On Fri, Aug 14, 2020, at 06:03, Jonathan Fine wrote:
> I'd like to sound out consensus regarding mapping access, where none of
> the keys are positional. In particular, I suggest that PEP 472 allow
> syntax and semantics such as
> >>> d[x=1, y=2] = 42
> >>> d[x=1, y=2]
> and ask whether the class
> >>> X = type(d)
> should be part of standard Python.
I have an implementation proposal that I believe is distinct from any of the ones mentioned in the PEP currently.
Pass keyword arguments as ordinary keyword arguments [which any particular __getitem__ implementation is free to handle as **kwargs, specific keywords, or simple named arguments]. When a single positional argument is passed, it's used directly; when zero or two or more are passed, they are bundled into a tuple and passed as a single positional argument. Having zero arguments result in an empty tuple allows for easy conceptual compatibility with numpy.
d : d.__getitem__(0)
d[0,1] : d.__getitem__((0, 1))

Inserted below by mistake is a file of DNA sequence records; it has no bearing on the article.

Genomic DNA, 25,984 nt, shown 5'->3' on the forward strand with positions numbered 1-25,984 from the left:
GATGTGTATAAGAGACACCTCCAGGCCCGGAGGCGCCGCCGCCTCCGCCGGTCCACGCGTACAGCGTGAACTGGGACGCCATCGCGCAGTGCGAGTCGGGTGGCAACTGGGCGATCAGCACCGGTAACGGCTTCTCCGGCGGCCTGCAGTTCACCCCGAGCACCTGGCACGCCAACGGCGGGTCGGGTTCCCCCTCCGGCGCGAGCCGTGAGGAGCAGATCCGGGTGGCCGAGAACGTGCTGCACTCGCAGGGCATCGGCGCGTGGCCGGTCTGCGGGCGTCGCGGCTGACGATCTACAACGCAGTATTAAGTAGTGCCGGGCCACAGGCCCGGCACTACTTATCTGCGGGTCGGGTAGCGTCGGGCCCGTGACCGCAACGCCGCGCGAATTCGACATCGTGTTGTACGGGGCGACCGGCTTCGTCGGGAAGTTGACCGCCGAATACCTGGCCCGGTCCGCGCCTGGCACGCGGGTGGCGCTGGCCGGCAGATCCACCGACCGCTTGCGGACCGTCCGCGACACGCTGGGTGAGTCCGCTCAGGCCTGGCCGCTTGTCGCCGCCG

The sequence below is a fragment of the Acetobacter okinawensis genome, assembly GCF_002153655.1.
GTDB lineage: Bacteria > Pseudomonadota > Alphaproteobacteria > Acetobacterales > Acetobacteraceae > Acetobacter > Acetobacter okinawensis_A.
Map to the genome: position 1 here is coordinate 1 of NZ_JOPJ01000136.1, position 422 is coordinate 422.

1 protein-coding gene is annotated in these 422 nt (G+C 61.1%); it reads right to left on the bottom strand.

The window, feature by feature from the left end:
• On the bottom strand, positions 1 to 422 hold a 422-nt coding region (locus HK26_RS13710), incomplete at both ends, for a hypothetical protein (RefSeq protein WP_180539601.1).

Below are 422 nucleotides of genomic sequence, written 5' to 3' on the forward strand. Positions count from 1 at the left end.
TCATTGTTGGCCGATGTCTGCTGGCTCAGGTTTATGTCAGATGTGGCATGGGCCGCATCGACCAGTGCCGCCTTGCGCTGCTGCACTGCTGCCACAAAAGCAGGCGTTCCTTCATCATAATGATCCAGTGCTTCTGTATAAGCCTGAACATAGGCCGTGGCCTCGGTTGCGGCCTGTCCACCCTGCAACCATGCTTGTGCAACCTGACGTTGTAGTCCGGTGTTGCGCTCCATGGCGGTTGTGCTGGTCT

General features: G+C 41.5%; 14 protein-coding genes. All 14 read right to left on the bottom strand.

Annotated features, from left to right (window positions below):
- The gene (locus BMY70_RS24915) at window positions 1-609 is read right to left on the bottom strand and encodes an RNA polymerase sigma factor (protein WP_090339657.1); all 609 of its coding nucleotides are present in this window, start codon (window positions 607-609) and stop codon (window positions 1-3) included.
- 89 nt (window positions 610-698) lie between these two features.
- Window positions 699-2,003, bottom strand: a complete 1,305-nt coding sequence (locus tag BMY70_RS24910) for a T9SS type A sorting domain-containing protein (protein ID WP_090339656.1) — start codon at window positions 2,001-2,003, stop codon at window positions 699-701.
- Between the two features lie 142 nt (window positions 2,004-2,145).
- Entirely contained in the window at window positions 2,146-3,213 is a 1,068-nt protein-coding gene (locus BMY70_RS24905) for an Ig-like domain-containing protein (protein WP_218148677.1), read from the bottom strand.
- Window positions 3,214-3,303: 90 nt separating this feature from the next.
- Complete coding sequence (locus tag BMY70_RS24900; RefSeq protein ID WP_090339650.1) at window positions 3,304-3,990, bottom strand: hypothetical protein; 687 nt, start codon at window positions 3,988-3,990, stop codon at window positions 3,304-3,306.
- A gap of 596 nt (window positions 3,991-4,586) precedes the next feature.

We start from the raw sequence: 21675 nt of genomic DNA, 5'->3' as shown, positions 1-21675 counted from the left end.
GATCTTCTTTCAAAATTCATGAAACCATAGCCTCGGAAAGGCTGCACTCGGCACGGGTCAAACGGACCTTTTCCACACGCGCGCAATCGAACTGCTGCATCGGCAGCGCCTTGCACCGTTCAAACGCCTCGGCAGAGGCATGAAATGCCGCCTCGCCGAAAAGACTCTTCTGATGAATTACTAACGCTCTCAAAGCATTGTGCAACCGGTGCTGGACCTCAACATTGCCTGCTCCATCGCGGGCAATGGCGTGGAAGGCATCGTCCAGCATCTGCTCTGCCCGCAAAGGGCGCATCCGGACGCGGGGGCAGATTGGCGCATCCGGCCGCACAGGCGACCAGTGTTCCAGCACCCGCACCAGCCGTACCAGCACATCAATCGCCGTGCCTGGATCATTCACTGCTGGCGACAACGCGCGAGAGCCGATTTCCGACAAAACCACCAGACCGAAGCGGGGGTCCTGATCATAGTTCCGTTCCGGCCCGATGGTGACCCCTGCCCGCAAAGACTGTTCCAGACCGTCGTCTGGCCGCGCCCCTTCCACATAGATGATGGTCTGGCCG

d[x=0]: d.__getitem__((), x=0)
d[0, y=1]: d.__getitem__(0, y=1)
d[0, 1, z=2]: d.__getitem__((0, 1), z=2)
if an implementation wishes to support a more conventional style of argument handling, the tuple can be deparsed easily in python code:
def __getitem__(self, arg, **kwargs):
return self._getitem(*(arg if isinstance(arg, tuple) else (arg,)))
def _getitem(self, x=slice(), y=slice(), z=slice()): ...
but an implementation could also define __getitem__ with any other signature that accepts the arguments outlined above, for example def __getitem__(self, arg, option) would effectively treat option as a keyword-only argument, and __getitem__(self, arg) would, as currently, not accept any keyword arguments.
and if __getitem__ itself defines named keyword args instead of **kwargs, or does not define anything at all, it will result in a TypeError in exactly the same way as if the calls outlined above were made directly, with only positional arguments being accepted and handled in the same way as they are currently.
This is the proposal pretty much everyone already supports.
Only Jonathan seems to want to do it differently. We are trying to find out exactly why he prefers this approach. So far the only advantage I have seen is that it is easier to experiment with.